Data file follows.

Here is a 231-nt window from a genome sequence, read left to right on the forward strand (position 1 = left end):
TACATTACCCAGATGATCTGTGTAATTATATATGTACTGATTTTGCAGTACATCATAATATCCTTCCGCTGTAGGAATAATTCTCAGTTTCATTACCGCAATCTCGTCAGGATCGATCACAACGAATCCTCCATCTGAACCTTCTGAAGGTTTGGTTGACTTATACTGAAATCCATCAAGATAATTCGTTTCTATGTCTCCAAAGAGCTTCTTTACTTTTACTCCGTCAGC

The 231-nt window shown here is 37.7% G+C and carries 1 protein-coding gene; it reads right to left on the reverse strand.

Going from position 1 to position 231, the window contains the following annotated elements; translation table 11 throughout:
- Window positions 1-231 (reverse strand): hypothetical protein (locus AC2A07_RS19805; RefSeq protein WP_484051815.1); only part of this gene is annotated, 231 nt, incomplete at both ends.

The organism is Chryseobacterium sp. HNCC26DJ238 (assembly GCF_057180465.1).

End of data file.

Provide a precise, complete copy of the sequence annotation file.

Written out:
Here is a 231-nt window from a genome sequence, read left to right on the forward strand (position 1 = left end):
TACATTACCCAGATGATCTGTGTAATTATATATGTACTGATTTTGCAGTACATCATAATATCCTTCCGCTGTAGGAATAATTCTCAGTTTCATTACCGCAATCTCGTCAGGATCGATCACAACGAATCCTCCATCTGAACCTTCTGAAGGTTTGGTTGACTTATACTGAAATCCATCAAGATAATTCGTTTCTATGTCTCCAAAGAGCTTCTTTACTTTTACTCCGTCAGC

The 231-nt window shown here is 37.7% G+C and carries 1 protein-coding gene; it reads right to left on the reverse strand.

Going from position 1 to position 231, the window contains the following annotated elements; translation table 11 throughout:
- Window positions 1-231 (reverse strand): hypothetical protein (locus AC2A07_RS19805; RefSeq protein WP_484051815.1); only part of this gene is annotated, 231 nt, incomplete at both ends.

The organism is Chryseobacterium sp. HNCC26DJ238 (assembly GCF_057180465.1).